WEB server toolkit.
WEBrick is an HTTP server toolkit that can be configured as an HTTPS server, a proxy server, and a virtual-host server. WEBrick features complete logging of both server operations and HTTP access. WEBrick supports both basic and digest authentication in addition to algorithms not in RFC 2617.
A WEBrick servers can be composed of multiple WEBrick servers or servlets to provide differing behavior on a per-host or per-path basis. WEBrick includes servlets for handling CGI scripts, ERb pages, ruby blocks and directory listings.
WEBrick also includes tools for daemonizing a process and starting a process at a higher privilege level and dropping permissions.
Starting an HTTP server
To create a new WEBrick::HTTPServer that will listen to connections on port 8000 and serve documents from the current user’s public_html folder:
require 'webrick' root = File.expand_path '~/public_html' server = WEBrick::HTTPServer.new :Port => 8000, :DocumentRoot => root
To run the server you will need to provide a suitable shutdown hook as starting the server blocks the current thread:
trap 'INT' do server.shutdown end server.start
The easiest way to have a server perform custom operations is through WEBrick::HTTPServer#mount_proc. The block given will be called with a WEBrick::HTTPRequest with request info and a WEBrick::HTTPResponse which must be filled in appropriately:
server.mount_proc '/' do |req, res| res.body = 'Hello, world!' end
Remember that server.mount_proc must server.start.
Advanced custom behavior can be obtained through mounting a subclass of WEBrick::HTTPServlet::AbstractServlet. Servlets provide more modularity when writing an HTTP server than mount_proc allows. Here is a simple servlet:
class Simple < WEBrick::HTTPServlet::AbstractServlet def do_GET request, response status, content_type, body = do_stuff_with request response.status = 200 response['Content-Type'] = 'text/plain' response.body = 'Hello, World!' end end
To initialize the servlet you mount it on the server:
server.mount '/simple', Simple
See WEBrick::HTTPServlet::AbstractServlet for more details.
A server can act as a virtual host for multiple host names. After creating the listening host, additional hosts that do not listen can be created and attached as virtual hosts:
server = WEBrick::HTTPServer.new # ... vhost = WEBrick::HTTPServer.new :ServerName => 'vhost.example', :DoNotListen => true, # ... vhost.mount '/', ... server.virtual_host vhost
If no :DocumentRoot is provided and no servlets or procs are mounted on the main server it will return 404 for all URLs.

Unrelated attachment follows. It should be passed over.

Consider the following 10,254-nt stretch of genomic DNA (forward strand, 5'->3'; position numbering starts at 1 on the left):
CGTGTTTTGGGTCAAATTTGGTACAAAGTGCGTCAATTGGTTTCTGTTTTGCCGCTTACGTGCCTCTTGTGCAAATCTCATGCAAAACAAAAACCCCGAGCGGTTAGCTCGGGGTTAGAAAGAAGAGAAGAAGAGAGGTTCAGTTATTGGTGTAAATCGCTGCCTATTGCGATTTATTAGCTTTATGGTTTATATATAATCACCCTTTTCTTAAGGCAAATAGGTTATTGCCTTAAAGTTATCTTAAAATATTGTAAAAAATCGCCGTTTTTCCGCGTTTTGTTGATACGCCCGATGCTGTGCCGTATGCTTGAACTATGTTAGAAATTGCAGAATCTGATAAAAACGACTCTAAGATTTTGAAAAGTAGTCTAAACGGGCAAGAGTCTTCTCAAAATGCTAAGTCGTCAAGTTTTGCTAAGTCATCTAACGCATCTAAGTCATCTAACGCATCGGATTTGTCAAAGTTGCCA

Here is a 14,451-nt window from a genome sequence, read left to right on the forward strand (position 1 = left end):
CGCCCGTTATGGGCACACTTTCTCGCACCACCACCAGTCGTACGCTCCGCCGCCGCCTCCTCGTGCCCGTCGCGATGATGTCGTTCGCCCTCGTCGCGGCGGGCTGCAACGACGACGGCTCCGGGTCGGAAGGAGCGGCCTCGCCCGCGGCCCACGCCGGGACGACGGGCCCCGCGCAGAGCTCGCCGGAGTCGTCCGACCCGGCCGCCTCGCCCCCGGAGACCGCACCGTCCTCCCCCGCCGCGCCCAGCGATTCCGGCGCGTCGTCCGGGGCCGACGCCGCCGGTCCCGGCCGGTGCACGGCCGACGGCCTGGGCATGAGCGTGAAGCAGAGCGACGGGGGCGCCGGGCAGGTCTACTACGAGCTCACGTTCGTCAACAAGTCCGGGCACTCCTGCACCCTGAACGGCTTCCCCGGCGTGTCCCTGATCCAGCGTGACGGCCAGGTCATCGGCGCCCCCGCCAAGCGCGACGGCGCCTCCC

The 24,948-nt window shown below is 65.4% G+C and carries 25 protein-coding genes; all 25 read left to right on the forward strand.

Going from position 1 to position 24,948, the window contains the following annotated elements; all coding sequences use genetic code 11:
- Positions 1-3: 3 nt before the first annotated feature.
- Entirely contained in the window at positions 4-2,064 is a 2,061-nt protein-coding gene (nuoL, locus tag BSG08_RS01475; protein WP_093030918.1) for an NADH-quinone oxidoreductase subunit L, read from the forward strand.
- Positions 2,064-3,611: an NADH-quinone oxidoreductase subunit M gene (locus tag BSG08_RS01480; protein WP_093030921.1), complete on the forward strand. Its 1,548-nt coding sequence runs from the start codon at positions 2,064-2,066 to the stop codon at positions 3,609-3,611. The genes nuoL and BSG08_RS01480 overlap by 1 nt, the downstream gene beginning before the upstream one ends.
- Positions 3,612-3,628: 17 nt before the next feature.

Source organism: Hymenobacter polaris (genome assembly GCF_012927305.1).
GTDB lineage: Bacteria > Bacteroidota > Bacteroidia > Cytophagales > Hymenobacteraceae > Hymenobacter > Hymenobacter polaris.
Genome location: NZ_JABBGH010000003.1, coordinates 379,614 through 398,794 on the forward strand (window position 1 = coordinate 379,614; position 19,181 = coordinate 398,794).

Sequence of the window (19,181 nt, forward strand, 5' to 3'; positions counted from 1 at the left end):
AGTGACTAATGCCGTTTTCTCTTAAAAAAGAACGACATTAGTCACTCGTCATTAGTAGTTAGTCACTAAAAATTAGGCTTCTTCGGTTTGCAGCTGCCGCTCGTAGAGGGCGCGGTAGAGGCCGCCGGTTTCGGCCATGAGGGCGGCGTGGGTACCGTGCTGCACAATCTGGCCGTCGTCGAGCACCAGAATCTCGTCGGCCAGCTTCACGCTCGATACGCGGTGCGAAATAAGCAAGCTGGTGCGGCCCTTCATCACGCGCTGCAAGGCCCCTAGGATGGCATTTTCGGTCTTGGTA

require 'webrick' require 'webrick/https' cert_name = [ %w[CN localhost], ] server = WEBrick::HTTPServer.new(:Port => 8000, :SSLEnable => true, :SSLCertName => cert_name)
This will start the server with a self-generated self-signed certificate. The certificate will be changed every time the server is restarted.
To create a server with a pre-determined key and certificate you can provide them:
require 'webrick' require 'webrick/https' require 'openssl' cert = OpenSSL::X509::Certificate.new File.read '/path/to/cert.pem' pkey = OpenSSL::PKey::RSA.new File.read '/path/to/pkey.pem' server = WEBrick::HTTPServer.new(:Port => 8000, :SSLEnable => true, :SSLCertificate => cert, :SSLPrivateKey => pkey)
WEBrick can act as a proxy server:
require 'webrick' require 'webrick/httpproxy' proxy = WEBrick::HTTPProxyServer.new :Port => 8000 trap 'INT' do proxy.shutdown end
Proxies may modifier the content of the response through the :ProxyContentHandler callback which will be invoked with the request and respone after the remote content has been fetched.
Basic and Digest authentication
WEBrick as a Production Web Server
WEBrick can be run as a production server for small loads.
WEBrick can be started as one user to gain permission to bind to port 80 or 443 for serving HTTP or HTTPS traffic then can drop these permissions for regular operation. To listen on all interfaces for HTTP traffic:
Then drop privileges:
Then create a server that does not listen by default:
server = WEBrick::HTTPServer.new :DoNotListen => true, # ...
Then overwrite the listening sockets with the port 80 sockets:
WEBrick can separately log server operations and end-user access. For server operations:
For user access logging:
access_log = [ [log_file, WEBrick::AccessLog::COMBINED_LOG_FORMAT], ] server = WEBrick::HTTPServer.new :Logger => log, :AccessLog => access_log
See WEBrick::AccessLog for further log formats.
To rotate logs in WEBrick on a HUP signal (like syslogd can send), open the log file in ‘a+’ mode (as above) and trap ‘HUP’ to reopen the log file:
trap 'HUP' do log_file.reopen '/path/to/webrick.log', 'a+'
Author: IPR – Internet Programming with Ruby – writers
Copyright © 2000 TAKAHASHI Masayoshi, GOTOU YUUZOU Copyright © 2002 Internet Programming with Ruby writers. All rights reserved.
CRLF = "\x0d\x0a"
LF = "\x0a"
CR = "\x0d"
VERSION = "1.3.1"
FakeProxyURI = Object.new
NullReader = Object.new
lib/webrick/utils.rb lib/webrick/httputils.rb lib/webrick/accesslog.rb lib/webrick/httpauth/digestauth.rb lib/webrick/httpauth/basicauth.rb lib/webrick/httpauth/htpasswd.rb lib/webrick/httpauth/htdigest.rb lib/webrick/httpauth/userdb.rb lib/webrick/httpauth/authenticator.rb lib/webrick/httpauth/htgroup.rb lib/webrick/htmlutils.rb lib/webrick/cgi.rb lib/webrick/ssl.rb lib/webrick/httpstatus.rb lib/webrick/httpservlet/cgihandler.rb lib/webrick/httpservlet/filehandler.rb lib/webrick/httpservlet/prochandler.rb lib/webrick/httpservlet/abstract.rb lib/webrick/httpservlet/erbhandler.rb lib/webrick/log.rb lib/webrick/https.rb lib/webrick/httpauth.rb lib/webrick/httprequest.rb lib/webrick/httpserver.rb lib/webrick/version.rb lib/webrick/config.rb lib/webrick/httpversion.rb lib/webrick/server.rb lib/webrick/httpresponse.rb lib/webrick/httpservlet.rb lib/webrick/httpproxy.rb lib/webrick/cookie.rb lib/webrick.rb